State officials say hydraulic fracturing, more commonly known as hydrofracking, will not be allowed in New York State.
The state has prohibited the practice since 2008 pending environmental studies and a long-awaited study from the state Health Department is expected by the end of the year. The acting health commissioner gave an update Wednesday during a public meeting of Governor Andrew Cuomo's Cabinet, saying he could not support it.
Acting Health Commissioner Dr. Howard Zucker says there are red flags in current research and not enough existing research to prove or disprove adverse health effects from hydrofracking, adding because of those concerns, he would not let his family live in an area with hydrofracking.
“I have considered all of the data and find significant questions and risks to public health which as of yet are unanswered,” said Dr. Zucker. “I think it would be reckless to proceed in New York until more authoritative research is done. I asked myself, ‘Would I let my family live in a community with fracking?’ The answer is no. I therefore cannot recommend anyone else’s family to live in such a community either.”
Hydrofracking, which frees gas from deep rock deposits by injecting wells with chemical-laden water at high pressure, will not be allowed in the state, and the DEC says it wouldn't be allowed in many area anyway.
In its six-year long study, the DEC said it examined the 12 million acres of the Marcellus shale area in the state to determine where hydrofracking would be allowed.
For starters, hydrofracking would only be allowed 2,000 feet below the surface and in areas outside of primary and principal aquifers and the NYC and Syracuse watersheds. It would not be allowed in state parks, Catskill park or historic districts, and there are several towns that have already banned the process.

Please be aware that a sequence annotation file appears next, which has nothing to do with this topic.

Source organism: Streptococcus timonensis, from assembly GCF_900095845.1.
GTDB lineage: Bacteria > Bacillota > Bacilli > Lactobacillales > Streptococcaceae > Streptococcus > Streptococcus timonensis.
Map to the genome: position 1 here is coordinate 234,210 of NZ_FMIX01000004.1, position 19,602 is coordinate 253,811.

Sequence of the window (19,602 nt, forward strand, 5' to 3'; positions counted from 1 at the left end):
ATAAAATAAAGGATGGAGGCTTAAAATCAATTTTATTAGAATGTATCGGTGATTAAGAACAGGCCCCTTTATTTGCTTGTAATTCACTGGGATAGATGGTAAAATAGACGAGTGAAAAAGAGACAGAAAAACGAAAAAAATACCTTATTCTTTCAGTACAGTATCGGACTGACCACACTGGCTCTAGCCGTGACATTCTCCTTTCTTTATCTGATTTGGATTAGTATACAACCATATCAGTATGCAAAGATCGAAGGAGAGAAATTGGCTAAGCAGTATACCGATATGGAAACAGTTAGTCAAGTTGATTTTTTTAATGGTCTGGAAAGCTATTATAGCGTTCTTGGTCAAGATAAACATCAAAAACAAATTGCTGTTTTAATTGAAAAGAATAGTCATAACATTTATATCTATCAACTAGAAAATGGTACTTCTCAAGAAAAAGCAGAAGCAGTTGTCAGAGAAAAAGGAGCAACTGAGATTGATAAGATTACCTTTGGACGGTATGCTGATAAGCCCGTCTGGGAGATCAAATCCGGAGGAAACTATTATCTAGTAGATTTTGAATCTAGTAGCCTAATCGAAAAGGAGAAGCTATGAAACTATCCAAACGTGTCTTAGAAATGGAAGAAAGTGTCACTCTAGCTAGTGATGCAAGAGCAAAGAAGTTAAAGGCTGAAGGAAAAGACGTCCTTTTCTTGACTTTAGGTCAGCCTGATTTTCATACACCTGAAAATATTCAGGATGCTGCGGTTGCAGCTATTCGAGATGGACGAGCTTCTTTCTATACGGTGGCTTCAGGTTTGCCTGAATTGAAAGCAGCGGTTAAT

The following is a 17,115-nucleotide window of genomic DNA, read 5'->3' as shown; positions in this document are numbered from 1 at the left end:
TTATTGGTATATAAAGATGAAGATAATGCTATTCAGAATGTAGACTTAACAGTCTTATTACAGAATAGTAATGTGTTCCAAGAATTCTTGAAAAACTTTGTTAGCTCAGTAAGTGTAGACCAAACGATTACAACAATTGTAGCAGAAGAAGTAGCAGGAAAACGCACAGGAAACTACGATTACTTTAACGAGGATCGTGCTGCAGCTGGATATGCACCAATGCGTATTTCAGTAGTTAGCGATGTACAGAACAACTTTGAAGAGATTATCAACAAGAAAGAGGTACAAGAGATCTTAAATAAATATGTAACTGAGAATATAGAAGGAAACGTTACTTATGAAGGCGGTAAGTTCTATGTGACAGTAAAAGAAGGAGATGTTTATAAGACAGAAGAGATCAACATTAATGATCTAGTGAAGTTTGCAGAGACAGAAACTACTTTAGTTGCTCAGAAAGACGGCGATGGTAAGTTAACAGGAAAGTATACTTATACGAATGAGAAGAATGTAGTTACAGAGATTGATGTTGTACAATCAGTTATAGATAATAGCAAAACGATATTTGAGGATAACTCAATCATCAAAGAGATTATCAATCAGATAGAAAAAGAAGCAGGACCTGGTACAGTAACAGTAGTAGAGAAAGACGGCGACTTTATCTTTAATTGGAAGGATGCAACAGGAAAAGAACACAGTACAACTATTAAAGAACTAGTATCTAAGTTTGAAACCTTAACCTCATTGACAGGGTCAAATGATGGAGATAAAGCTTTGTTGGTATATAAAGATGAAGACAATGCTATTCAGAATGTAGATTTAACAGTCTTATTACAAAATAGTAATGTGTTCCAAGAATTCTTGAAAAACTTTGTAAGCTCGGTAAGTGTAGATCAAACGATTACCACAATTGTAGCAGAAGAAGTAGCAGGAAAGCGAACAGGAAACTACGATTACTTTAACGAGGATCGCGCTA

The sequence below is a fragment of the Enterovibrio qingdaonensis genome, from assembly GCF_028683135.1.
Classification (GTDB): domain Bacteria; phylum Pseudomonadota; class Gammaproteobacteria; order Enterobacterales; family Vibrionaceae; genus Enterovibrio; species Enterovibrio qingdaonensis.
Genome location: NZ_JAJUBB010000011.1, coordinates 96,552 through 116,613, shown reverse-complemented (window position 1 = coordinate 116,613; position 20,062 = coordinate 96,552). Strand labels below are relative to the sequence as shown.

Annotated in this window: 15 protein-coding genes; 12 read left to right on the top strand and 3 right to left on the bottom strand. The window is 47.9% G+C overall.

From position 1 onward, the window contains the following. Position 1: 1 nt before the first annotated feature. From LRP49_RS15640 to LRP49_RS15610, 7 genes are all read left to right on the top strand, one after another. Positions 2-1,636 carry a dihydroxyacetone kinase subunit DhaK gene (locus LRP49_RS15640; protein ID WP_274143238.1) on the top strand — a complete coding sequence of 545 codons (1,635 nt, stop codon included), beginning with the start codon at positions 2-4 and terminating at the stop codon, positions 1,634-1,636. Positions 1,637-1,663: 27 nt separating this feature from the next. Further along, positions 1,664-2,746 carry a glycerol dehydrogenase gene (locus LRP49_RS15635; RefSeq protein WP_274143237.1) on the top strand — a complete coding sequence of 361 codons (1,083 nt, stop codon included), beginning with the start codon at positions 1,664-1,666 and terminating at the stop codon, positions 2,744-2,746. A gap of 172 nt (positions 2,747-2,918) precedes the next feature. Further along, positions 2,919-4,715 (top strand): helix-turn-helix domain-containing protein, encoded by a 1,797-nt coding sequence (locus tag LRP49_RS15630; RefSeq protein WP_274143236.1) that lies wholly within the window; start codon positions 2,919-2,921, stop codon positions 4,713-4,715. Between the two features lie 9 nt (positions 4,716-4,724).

Though some towns don't have zoning, around two-thirds do, and those towns would have to decide if hydrofracking would be allowed in their town, further complicating the issue.
The DEC says ultimately, with all the reductions, drilling wouldn't be allowed in around 63 percent of the Marcellus shale region outright, with an untold number of acres also removed.
Governor Cuomo has repeatedly said that he is bound by the experts, which he repeated on Wednesday.
"This is not a layman's question," Cuomo said, adding that he is a lawyer, not a scientist, doctor or environmentalist.
"All things being equal, I will be bound by what the experts say."
The DEC will issue a legally binding environmental impact study in early 2014, prohibiting hydrofracking.
Governor Cuomo says he expects lawsuits over the findings, and says this is an emotionally charged issue no matter which side of the aisle you fall on. He says on one hand, everyone wants job, but on the other, no one wants a dangerous public health situation.
He says that's why he left the decision on hydrofracking up to the experts.
The DEC said it received around 260,000 public comments over the course of its study of hydrofracking.